Back in October 2017, I did a really crazy thing. I participated in the Money 20/20 Payments Race and it truly was an adventure I’ll never forget. The best part was being able to meet so many amazing people, and one of those people was a woman named Heidi who works for an agency that represents the Canadian Prepaid Providers Organization (CPPO).
She was nice enough to offer me a free night’s stay in her home when I was in Denver and to say thank you, I said I would gladly interview an expert from CPPO to talk about prepaid cards. I mean honestly, I think I won all around because I haven’t done an episode about prepaid cards and I actually really wanted to learn more about them from none other than David Eason, the chair of CPPO.
Here are some of the things we talked about in the episode.
What is CPPO?
CPPO stands for the Canadian Prepaid Providers Organization, which is a “not-for-profit organization and the collective voice of the open-loop prepaid payments industry in Canada. It is the only association solely focused on this growing industry and includes the major players in open-loop prepaid in Canada.”
Open-Loop vs. Closed-Loop
Having been blogging about personal finance for over 6 years, sometimes I feel like I’ve heard about it all, but apparently not! I had no idea that open-loop and closed-loop cards until recently. But don’t feel bad if you didn’t know what they were either. They are really terms that only people in the prepaid card industry use.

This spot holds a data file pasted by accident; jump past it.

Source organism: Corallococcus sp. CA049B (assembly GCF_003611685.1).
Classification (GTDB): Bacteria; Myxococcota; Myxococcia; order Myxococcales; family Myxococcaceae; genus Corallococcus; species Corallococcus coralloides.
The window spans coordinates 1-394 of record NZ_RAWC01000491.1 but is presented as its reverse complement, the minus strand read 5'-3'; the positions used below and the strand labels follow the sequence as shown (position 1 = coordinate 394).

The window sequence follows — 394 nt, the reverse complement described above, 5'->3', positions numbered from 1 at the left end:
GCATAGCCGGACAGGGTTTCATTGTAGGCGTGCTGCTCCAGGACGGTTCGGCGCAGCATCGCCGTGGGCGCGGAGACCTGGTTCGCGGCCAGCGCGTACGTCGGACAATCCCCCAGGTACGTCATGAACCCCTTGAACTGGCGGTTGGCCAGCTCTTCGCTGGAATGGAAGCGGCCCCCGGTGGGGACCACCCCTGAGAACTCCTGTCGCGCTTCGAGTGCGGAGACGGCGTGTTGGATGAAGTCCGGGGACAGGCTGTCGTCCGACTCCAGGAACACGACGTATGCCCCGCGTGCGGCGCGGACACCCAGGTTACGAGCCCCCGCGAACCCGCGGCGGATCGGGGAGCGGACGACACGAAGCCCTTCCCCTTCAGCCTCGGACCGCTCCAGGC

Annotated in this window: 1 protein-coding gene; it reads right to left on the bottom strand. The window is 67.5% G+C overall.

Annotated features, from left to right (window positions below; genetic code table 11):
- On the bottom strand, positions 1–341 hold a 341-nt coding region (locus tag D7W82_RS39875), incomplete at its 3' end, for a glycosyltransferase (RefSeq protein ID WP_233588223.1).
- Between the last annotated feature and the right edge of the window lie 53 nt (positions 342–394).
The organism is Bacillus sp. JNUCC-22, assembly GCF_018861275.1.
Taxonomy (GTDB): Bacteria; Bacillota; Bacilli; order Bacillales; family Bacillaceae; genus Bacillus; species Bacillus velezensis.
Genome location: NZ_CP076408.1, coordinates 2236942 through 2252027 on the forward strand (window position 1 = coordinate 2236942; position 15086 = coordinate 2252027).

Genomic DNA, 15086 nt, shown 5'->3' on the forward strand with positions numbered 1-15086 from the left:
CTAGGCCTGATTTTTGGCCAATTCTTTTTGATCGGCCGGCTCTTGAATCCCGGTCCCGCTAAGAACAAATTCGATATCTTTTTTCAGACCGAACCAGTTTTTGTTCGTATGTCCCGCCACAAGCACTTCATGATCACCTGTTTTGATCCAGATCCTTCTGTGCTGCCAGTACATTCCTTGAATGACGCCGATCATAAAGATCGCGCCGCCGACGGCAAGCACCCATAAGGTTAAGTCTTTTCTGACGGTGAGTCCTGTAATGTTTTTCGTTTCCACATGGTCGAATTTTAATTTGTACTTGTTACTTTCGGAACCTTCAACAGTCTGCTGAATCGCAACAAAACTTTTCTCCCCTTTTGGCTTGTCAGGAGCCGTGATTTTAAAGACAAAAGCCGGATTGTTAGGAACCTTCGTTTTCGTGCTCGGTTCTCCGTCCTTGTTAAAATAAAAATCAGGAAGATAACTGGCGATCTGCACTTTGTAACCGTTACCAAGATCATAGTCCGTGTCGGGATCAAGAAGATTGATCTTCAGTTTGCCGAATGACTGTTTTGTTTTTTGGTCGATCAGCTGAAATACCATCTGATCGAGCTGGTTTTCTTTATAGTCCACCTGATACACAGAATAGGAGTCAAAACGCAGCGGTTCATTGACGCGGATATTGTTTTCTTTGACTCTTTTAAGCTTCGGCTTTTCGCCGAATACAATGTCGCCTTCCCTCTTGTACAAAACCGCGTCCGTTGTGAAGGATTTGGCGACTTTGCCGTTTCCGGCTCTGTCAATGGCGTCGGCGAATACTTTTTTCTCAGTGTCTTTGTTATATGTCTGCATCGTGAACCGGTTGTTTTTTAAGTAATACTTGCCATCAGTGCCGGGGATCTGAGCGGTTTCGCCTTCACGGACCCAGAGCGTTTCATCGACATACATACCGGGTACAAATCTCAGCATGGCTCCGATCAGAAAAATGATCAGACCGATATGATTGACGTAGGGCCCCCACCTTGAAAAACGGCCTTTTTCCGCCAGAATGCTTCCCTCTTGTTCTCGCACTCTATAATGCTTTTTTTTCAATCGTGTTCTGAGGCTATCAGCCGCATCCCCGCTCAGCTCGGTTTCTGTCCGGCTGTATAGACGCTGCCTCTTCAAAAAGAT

So, what do they mean? It’s very simple. An open-loop prepaid card is either a Visa, Mastercard, or AMEX prepaid card. It’s “open-loop” because it’s technically open to using at almost any retailer, as long as that retailer accepts credit cards for payment. A closed-loop prepaid card is a retailer-specific prepaid card, like a Home Depot gift card or a Shoppers Drug Mart credit card. The reason being is that they are comparatively “closed” because you can only use that card at that specific retailer.
You Cannot Build Credit with a Prepaid Card
One reason why the prepaid industry is trying to educate people about prepaid cards and has moved away from calling open-loop cards “prepaid credit cards” is because they have nothing to do with credit. Open-loop cards work a lot like credit cards, but they will do nothing to help you build up a good credit history or rating.